Background and objectives: Despite being common among cocaine users, mental health problems and their relationship with HIV and hepatitis C high risk injection behaviors are poorly documented. This study was undertaken to examine the relationships between mood and anxiety disorders and the sharing of drug injection equipment among cocaine users who inject drugs.
Methods: The sample was drawn from a prospective cohort study and comprised of 387 participants. The outcome of interest was "sharing injection material" in the past 3 months. The presence of mood and anxiety disorders during the past year was assessed using the CIDI questionnaire. Statistical analyses were conducted on baseline data using logistic regression.
Results: Most participants were male (84.5%) and were aged 25 or over (92.2%); 43.0% qualified for an anxiety disorder diagnosis and 29.3% for a mood disorder diagnosis. Participants with anxiety disorders were more likely to share needles (Adjusted Odds Ratio [AOR]: 2.13, 95%CI: 1.15-3.96) and other injection material (AOR: 1.81, 95%CI: 1.12-2.92). No significant association was found between mood disorders and sharing behaviors.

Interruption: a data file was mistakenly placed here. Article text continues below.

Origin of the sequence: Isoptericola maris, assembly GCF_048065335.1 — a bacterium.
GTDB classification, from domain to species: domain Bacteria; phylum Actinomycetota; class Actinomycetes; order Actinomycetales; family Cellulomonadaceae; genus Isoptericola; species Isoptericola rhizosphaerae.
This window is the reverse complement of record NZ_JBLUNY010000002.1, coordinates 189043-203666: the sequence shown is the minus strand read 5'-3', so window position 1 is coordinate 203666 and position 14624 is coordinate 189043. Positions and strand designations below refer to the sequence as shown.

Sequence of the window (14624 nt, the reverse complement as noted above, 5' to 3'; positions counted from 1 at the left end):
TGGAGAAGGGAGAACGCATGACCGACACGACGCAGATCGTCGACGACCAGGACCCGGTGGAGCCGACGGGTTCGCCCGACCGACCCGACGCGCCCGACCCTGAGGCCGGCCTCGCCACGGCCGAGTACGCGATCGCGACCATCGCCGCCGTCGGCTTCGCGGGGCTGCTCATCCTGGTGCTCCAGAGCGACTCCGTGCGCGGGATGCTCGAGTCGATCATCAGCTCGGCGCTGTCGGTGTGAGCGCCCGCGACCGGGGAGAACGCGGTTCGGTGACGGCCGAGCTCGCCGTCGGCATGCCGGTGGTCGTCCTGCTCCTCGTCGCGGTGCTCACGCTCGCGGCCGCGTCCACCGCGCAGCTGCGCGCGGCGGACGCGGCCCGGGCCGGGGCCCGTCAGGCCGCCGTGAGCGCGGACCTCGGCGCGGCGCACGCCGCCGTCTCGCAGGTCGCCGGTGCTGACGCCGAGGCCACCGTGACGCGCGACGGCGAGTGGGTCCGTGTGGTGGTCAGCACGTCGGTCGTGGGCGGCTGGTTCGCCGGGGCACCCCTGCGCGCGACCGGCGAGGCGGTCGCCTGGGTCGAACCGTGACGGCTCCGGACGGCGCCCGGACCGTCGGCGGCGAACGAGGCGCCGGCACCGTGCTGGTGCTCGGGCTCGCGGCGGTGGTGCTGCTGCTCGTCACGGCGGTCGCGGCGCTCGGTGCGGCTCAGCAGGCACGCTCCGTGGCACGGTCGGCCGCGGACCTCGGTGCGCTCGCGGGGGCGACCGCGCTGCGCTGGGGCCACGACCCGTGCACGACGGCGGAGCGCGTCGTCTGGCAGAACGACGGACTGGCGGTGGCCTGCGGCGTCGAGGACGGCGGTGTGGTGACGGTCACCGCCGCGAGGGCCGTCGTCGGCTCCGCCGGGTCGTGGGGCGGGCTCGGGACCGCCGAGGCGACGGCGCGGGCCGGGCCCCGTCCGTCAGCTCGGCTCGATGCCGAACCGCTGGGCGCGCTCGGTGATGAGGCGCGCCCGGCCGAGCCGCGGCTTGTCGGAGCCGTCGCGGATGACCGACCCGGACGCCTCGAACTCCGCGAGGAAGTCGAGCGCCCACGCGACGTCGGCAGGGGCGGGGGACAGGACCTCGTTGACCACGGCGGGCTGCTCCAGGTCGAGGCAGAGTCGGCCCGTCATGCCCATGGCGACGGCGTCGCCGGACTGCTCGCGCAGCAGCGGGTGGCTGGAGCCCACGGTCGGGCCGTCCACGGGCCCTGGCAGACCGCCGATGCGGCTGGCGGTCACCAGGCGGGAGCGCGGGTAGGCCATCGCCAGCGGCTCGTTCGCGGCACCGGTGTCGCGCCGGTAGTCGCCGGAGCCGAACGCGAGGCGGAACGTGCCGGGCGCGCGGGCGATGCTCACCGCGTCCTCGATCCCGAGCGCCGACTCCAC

Discussion and conclusions: Primary anxiety disorders but not mood disorders increases injection risk behaviors among cocaine users. These results bring to light another negative outcome of mental health comorbidity in this vulnerable population.
Scientific significance: This study underlines the need to fine-tune therapeutic approaches targeting specific mental health problems in individuals with cocaine use disorders. Longitudinal studies that assess impulsivity and other correlates of psychiatric disorders are needed to examine underlying mechanisms of high risk injection behaviors in comorbid populations.
© American Academy of Addiction Psychiatry.